The first thing you need to know about The Fish Watch is that it’s not a list of sleepers. It is instead a list of players at various points in their respective minor league journeys that for one reason or another have piqued my interest enough that I am watching their development more closely than the bulk of prospects out there. To read more about this project, check out the introduction and master list.
Obviously since the season is over and some teams have had two updates, some have only had one and the NL West teams have had zero coverage thus far, this project did not work out as I had planned on many levels. Undeterred I’m going to sally forth and finish off this round of updates and call it good. Next season if I attempt this again I’m going to have to make some major changes to the structure, plan and concept of this series.
Feel free to check out the category archive to read previous installments of the series.
Houston Astros (S2S 2012 Astros Team Prospect List)
3B/C – Mike Kvasnicka (23) – Astros 2010 Supplemental Pick
Kvasnicka improved his slash stats across the board as he moved from the NYPL in 2010 to the South Atlantic in 2011. He did so while playing 3B full time after spending time at 3B, RF and C with Tri-City. Heading into 2012, the Astros planned to move him back behind the plate and sent him back to Lexington to help aid in that transition.
He got off to a woeful start hitting 0.118/.167/.191 in 18 games during April and then 0.229/.281/.422 in 21 May contests. Instead of focusing on work behind the plate, Kvasnicka was again pressed into playing multiple positions and actually wound up more in RF (38 G) than C (26 G) but interestingly enough did not make a single appearance at 3B. His bat started to show signs of life as he hit better than 0.270 in both June and July and slugged 0.506 and 0.481 in each of those respective months. Unfortunately he was limited to just two games after August 1st due to injury and he heads into 2013 with a multitude of of questions surrounding his future as a prospect.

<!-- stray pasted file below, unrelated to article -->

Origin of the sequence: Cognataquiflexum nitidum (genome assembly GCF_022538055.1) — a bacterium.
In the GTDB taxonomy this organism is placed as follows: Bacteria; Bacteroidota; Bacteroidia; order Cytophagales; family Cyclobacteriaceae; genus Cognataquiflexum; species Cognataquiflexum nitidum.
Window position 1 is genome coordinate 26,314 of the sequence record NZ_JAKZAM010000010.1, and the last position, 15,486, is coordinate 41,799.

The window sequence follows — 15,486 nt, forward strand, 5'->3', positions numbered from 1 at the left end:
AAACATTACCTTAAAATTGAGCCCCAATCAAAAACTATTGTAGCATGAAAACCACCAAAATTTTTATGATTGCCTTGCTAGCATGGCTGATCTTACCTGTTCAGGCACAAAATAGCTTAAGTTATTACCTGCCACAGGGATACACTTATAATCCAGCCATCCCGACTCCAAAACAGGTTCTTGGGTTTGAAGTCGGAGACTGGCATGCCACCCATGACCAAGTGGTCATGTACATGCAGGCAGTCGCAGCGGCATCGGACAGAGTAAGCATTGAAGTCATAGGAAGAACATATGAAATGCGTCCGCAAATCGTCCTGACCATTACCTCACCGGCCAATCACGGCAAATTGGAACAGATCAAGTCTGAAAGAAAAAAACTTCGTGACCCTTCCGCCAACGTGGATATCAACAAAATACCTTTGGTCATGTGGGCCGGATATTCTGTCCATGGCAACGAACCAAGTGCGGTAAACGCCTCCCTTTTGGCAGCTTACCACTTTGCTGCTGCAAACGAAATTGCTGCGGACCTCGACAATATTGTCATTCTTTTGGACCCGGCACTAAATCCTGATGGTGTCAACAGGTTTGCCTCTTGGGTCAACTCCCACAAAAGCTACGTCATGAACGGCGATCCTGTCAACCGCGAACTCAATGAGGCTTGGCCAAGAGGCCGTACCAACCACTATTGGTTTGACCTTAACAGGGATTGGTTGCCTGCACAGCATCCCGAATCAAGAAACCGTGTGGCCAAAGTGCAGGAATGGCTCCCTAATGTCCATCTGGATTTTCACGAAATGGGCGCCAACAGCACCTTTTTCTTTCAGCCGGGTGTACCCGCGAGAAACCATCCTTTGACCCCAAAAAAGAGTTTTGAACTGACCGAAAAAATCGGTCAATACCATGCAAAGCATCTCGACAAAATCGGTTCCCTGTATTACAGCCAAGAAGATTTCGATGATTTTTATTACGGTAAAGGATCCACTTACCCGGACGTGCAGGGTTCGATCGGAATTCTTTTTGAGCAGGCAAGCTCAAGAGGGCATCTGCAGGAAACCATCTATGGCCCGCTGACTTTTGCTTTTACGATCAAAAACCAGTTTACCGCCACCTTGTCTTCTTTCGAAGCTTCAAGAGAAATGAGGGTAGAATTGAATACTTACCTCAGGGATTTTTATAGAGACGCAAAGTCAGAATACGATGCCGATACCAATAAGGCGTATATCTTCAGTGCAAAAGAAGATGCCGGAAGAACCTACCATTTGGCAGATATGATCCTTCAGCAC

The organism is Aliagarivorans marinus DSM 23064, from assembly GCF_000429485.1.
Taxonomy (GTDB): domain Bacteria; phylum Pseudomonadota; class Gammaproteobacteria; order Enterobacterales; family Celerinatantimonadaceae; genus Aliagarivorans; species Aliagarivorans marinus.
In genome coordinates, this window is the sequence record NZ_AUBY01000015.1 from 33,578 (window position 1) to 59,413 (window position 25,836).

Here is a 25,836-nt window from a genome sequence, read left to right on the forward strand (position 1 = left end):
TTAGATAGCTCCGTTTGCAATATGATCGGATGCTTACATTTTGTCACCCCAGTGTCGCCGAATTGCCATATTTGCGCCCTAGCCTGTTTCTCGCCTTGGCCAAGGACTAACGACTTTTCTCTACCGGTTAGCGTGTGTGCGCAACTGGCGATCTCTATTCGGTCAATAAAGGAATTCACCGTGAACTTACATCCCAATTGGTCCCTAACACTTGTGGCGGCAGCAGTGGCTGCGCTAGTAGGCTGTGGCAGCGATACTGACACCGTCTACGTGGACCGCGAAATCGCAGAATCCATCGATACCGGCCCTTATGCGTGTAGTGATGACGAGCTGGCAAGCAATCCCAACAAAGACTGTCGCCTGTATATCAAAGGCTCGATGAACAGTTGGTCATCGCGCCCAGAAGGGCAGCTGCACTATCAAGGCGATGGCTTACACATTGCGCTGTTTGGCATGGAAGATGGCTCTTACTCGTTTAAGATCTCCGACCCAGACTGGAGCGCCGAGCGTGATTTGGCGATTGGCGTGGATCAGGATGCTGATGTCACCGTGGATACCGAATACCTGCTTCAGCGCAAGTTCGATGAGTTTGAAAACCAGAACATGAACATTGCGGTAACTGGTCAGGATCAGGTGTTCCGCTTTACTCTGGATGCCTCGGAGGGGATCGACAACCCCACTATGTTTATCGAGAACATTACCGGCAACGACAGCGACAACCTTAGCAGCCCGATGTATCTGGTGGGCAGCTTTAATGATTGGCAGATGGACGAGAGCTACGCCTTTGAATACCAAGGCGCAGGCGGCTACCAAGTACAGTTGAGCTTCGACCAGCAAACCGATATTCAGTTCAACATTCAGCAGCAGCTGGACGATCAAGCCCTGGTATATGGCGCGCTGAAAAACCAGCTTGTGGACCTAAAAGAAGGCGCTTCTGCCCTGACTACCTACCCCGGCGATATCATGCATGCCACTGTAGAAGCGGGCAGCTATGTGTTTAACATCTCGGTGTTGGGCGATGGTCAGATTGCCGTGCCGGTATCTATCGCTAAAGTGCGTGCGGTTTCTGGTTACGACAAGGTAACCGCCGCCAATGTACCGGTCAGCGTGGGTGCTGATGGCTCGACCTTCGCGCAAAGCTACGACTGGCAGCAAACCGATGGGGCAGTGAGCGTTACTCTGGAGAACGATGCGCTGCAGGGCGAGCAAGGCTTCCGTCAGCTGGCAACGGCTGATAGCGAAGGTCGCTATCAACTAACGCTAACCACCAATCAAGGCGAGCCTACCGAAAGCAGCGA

OF – Javaris Reynolds (19) – Astros 2011 7th Round Pick
At the time he was drafted out of high school Reynolds was viewed as a plus athlete but was raw as a baseball player. While his 2011 GCL performance didn’t really wow anyone, I was intrigued by the fact that he drew a walk in 10% of his plate appearances. Sent back to the GCL to open 2012, I was expecting he would improve significantly on last year’s slash stats and take a step forward.
Reynolds started the season off 3-9 with 2 BB in his first 3 games but then went 3-19 in his next 8. July 13th was the last the day he saw game action on the season and I can’t find any information on why he was shut down. Regardless, 2012 was a lost season for the young outfielder.
RHP – Jonas Dufek (24) – Astros 2011 9th Round Pick
The jump in ERA is obvious and if you’re judging his season solely by that statistic Dufek was consistently in the mediocre to poor range of the performance spectrum. Looking at the monthly splits, his best month ERA-wise was June when he wound up with a 4.39 mark over 5 outings and 26.1 innings pitched. In every month Dufek also allowed more hits than innings pitched and finished the season with a 10.4 H/9 which was up slightly from his 9.7 H/9 in the NYPL last year.
If you’re sensing a “but” on it’s way, you’re quite on point. While the ERA and hit rate were up compared to his time with Tri-City, Dufek did show improvement in both his walk and strikeout rates. The former showed a modest gain from a 2.8 BB/9 to a 2.6 BB/9 while the latter showed a much more impressive and relevant spike going from 6.5 to 8.3 SO/9. Going back to his monthly splits we can also find that between June and July he managed to rack up a 51-8 SO-to-BB in 51.2 IP.
At 6’5″ and 215 pounds, Dufek has good size and the improvement in his walk and strikeout rates are both positive signs. He obviously needs to work to limit the damage done to him when contact is made. His BABIP has been 0.331 and 0.344 in his first two pro seasons and his LD% sits at 21.4%. In his days at Creighton he was a fastball-slider pitcher and had a good deal of success with that two pitch mix so a move to a relief role may be in his future. While he might be better off returning to Lexington to start next season, he turned 24 in June and the organization may elect to move him up to High-A. With Lancaster standing as the next rung in the Astros minor-league ladder 2013 could turn out to be a long season.
For more on the Houston Astros, check out Climbing Tal’s Hill!